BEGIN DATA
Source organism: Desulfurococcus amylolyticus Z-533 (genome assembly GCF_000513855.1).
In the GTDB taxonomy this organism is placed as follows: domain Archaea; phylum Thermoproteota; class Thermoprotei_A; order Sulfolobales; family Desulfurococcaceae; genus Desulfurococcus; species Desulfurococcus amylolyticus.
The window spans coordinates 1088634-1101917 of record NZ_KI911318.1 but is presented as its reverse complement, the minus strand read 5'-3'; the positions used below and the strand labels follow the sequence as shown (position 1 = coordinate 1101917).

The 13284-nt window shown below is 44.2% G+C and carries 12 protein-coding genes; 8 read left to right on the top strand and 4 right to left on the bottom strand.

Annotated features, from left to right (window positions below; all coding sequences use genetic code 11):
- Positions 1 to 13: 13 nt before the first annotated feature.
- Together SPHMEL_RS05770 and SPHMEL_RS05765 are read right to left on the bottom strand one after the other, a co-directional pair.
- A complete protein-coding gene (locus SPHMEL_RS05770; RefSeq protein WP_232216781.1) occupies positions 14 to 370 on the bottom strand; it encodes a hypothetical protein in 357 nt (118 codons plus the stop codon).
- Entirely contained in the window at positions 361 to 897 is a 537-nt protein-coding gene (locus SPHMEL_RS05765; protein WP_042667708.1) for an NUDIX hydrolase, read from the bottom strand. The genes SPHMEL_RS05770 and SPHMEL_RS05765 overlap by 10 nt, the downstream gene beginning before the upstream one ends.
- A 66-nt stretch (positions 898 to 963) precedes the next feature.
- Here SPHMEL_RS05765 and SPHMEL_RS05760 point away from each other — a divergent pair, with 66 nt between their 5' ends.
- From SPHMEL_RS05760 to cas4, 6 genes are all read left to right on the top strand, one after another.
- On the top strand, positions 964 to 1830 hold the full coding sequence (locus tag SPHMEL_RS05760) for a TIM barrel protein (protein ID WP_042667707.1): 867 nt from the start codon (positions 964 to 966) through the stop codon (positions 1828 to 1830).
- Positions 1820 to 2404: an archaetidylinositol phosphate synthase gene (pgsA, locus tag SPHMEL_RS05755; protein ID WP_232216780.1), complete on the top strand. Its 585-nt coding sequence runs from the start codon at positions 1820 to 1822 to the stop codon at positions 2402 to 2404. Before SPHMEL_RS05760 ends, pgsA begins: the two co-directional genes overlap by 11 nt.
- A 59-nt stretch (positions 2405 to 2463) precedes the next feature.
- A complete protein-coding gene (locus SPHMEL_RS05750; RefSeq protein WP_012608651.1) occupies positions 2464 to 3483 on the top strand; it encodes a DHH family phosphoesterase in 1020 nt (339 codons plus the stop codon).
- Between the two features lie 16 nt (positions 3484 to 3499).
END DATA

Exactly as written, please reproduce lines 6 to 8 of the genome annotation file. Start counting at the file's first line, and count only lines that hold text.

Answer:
- Positions 1 to 13: 13 nt before the first annotated feature.
- Together SPHMEL_RS05770 and SPHMEL_RS05765 are read right to left on the bottom strand one after the other, a co-directional pair.
- A complete protein-coding gene (locus SPHMEL_RS05770; RefSeq protein WP_232216781.1) occupies positions 14 to 370 on the bottom strand; it encodes a hypothetical protein in 357 nt (118 codons plus the stop codon).